A research team from the University of Geneva (UNIGE), in Switzerland, has observed that exposure to warmer ambient temperatures (34 °C) may help prevent osteoporosis.
During the study carried out on mice, the team found that heat enhances the composition of gut microbiota. With heat, the synthesis of polyamines increases, which affects the activity of osteoblasts (the cells that build bones) and reduce the number of osteoclasts (the cells that degrade bones). The study was published in the Cell Metabolism journal.
In one experiment, the researchers placed newborn mice at a temperature of 34 °C in order to minimize the heat shock associated with their birth. They found that they had longer and stronger bones, confirming that bone growth is affected by ambient temperature.
By placing several groups of adult mice in a warm environment, the scientists observed that while bone size remained unchanged, bone strength and density were largely improved. They then repeated their experiment with mice after an ovariectomy, and found that heat protected them from osteoporosis that usually follows such a procedure, and could protect women from the osteoporosis that occurs after menopause.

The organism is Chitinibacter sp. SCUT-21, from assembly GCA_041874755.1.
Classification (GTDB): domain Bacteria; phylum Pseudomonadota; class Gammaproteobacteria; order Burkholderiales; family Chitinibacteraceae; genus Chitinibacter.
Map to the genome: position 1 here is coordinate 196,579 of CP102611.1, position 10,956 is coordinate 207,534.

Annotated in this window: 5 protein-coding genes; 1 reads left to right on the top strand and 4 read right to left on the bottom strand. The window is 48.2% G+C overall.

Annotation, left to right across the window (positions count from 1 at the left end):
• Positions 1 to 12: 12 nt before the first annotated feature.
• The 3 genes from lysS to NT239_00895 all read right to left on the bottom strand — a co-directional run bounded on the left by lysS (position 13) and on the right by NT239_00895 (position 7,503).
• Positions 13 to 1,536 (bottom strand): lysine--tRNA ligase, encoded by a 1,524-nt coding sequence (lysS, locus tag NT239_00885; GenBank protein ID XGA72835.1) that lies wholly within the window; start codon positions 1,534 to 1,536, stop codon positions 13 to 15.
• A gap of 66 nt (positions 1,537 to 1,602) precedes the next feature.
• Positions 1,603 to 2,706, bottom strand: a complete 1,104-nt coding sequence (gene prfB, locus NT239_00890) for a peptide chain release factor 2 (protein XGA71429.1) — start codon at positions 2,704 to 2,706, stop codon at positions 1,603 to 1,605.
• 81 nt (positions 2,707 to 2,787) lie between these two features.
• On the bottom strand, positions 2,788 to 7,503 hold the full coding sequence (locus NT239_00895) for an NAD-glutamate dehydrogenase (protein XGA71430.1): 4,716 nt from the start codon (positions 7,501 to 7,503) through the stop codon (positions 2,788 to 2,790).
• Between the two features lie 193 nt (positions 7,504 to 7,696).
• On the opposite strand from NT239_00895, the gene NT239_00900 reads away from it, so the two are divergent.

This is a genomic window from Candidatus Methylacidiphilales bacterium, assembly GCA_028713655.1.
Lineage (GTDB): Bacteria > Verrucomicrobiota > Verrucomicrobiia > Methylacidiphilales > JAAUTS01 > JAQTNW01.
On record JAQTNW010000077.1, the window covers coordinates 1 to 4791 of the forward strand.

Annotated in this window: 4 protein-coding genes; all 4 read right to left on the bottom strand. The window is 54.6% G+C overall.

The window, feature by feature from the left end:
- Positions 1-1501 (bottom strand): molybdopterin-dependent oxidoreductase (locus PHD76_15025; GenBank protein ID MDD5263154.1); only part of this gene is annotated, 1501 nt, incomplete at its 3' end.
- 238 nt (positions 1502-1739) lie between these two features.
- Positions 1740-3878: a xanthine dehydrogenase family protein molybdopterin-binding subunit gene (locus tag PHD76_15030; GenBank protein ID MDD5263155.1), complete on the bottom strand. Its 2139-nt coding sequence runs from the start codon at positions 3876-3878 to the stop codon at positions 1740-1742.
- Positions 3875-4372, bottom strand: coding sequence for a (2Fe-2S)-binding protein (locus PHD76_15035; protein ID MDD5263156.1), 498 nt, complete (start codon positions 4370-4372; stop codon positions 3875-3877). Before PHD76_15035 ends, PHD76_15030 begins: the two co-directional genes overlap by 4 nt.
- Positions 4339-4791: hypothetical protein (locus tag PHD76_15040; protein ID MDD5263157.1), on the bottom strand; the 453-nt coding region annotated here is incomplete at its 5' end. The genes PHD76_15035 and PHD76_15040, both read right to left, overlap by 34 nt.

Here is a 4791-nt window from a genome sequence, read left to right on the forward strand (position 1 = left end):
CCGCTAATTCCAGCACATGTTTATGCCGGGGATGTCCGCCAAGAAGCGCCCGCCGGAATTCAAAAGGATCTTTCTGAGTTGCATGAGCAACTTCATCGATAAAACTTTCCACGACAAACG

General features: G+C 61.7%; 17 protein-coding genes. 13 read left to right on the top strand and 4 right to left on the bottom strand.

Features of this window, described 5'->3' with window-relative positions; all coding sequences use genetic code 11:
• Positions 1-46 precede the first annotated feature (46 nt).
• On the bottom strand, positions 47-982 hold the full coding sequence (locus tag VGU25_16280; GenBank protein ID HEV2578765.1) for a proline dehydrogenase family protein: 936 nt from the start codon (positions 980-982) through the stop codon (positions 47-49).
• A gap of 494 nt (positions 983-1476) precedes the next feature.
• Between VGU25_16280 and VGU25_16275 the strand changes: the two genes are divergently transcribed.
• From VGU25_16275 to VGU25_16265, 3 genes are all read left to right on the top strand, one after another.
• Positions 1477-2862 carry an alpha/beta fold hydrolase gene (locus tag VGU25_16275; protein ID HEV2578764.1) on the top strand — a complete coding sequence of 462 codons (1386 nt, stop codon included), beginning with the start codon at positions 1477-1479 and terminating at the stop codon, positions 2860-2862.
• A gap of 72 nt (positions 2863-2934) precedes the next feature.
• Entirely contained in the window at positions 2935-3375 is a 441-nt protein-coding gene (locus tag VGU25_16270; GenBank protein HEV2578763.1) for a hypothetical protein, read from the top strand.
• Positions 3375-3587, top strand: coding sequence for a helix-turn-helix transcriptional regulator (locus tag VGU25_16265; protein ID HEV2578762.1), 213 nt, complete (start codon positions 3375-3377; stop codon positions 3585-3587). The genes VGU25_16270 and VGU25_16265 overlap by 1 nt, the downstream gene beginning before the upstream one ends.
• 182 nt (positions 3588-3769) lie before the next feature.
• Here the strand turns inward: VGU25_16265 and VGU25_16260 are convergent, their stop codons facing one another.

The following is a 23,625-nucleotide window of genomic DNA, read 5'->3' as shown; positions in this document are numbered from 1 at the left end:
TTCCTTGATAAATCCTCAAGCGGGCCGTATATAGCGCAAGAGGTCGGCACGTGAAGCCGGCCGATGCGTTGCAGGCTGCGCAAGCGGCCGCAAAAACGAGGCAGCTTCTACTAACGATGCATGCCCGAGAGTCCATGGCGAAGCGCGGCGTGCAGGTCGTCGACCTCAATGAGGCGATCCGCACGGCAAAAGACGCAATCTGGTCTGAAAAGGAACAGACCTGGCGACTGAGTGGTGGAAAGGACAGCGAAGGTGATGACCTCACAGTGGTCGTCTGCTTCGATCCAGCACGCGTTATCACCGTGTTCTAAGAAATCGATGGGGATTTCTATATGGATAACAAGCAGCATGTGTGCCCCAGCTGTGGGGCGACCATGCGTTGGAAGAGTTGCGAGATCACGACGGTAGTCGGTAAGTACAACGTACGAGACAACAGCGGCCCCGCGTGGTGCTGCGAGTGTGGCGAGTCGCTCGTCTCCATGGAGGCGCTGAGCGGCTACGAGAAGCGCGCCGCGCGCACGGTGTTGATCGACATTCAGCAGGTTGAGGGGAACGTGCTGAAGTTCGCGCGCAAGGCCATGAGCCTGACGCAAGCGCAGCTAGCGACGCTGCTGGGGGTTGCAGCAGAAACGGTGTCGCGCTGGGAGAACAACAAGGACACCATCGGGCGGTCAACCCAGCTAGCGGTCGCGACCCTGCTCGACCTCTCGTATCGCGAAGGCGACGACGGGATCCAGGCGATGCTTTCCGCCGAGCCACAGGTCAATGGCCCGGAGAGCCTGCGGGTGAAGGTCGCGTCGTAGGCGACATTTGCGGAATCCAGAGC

The Geneva scientists wanted to understand the role of the microbiota in this effect, so they transplanted the microbiota of mice living in a 34° environment to osteoporotic mice, whose bone quality was rapidly improved.
"These findings suggest that the effects of warmth favors bone density and strength during adulthood through microbiota alterations," lead author Mirko Trajkovski wrote in a report published on the UNIGE website.
In order to be able to use this knowledge to develop therapeutic strategies, scientists must identify precisely the role of particular bacteria in particular diseases.
"We still need to identify candidate bacteria, and develop several 'bacterial cocktails' to treat metabolic and bone disorders, such as osteoporosis," Trajkovski concluded.